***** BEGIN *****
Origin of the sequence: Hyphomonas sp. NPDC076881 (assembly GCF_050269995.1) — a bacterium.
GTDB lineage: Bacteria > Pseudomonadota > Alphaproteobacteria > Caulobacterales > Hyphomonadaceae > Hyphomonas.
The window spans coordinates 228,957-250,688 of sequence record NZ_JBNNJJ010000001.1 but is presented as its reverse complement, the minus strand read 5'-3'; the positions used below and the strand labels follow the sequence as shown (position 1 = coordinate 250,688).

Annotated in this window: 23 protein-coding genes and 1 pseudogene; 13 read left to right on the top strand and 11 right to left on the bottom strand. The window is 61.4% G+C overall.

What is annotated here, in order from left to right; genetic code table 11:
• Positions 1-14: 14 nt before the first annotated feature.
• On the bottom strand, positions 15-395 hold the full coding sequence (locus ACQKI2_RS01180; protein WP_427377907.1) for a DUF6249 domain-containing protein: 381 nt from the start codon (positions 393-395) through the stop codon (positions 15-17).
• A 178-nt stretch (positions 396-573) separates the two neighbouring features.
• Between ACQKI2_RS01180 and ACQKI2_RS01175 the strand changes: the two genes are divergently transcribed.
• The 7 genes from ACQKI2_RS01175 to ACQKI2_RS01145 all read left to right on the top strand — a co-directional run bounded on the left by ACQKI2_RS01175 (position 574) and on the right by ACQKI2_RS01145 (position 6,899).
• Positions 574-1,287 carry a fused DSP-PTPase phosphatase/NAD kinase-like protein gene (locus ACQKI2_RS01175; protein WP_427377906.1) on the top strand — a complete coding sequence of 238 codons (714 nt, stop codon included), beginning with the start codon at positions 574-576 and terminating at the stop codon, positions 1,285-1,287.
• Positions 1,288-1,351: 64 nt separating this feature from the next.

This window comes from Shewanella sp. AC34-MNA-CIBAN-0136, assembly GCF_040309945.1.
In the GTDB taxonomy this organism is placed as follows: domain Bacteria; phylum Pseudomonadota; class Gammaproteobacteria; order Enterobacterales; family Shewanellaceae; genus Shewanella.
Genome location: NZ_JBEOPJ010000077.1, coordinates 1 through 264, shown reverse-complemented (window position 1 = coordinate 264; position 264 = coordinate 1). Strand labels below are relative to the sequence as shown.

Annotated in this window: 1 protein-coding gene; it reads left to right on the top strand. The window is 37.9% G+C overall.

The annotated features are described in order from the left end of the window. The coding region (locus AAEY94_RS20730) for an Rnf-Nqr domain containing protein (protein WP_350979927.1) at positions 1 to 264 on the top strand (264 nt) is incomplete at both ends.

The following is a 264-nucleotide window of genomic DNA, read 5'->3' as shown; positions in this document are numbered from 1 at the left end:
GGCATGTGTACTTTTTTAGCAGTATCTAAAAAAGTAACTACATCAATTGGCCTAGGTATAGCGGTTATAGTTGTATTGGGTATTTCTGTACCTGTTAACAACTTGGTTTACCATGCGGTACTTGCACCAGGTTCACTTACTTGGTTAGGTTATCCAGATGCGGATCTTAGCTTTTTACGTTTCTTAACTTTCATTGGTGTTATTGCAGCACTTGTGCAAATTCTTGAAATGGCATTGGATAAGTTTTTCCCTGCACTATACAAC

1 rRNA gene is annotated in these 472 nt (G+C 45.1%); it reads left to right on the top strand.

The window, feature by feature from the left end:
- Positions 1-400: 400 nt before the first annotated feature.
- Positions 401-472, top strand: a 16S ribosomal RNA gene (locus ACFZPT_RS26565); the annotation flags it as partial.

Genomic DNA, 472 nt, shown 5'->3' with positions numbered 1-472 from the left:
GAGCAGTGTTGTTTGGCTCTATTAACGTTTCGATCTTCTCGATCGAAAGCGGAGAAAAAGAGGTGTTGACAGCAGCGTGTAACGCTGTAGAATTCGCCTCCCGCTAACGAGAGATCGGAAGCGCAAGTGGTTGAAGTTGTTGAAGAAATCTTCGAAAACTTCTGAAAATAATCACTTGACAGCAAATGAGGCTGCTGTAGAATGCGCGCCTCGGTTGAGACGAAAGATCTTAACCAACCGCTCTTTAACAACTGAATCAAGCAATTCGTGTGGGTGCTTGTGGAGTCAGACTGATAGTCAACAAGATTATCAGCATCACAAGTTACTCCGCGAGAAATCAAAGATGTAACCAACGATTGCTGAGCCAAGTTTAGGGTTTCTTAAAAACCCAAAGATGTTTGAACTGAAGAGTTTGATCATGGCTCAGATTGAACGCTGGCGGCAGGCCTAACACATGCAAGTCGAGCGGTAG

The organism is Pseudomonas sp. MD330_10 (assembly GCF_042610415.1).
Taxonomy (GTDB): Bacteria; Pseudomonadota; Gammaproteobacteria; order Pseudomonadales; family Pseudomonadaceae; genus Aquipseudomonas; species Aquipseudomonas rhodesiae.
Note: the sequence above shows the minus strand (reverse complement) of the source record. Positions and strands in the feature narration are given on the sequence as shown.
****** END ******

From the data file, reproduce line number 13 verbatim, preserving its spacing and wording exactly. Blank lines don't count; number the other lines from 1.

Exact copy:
This window comes from Shewanella sp. AC34-MNA-CIBAN-0136, assembly GCF_040309945.1.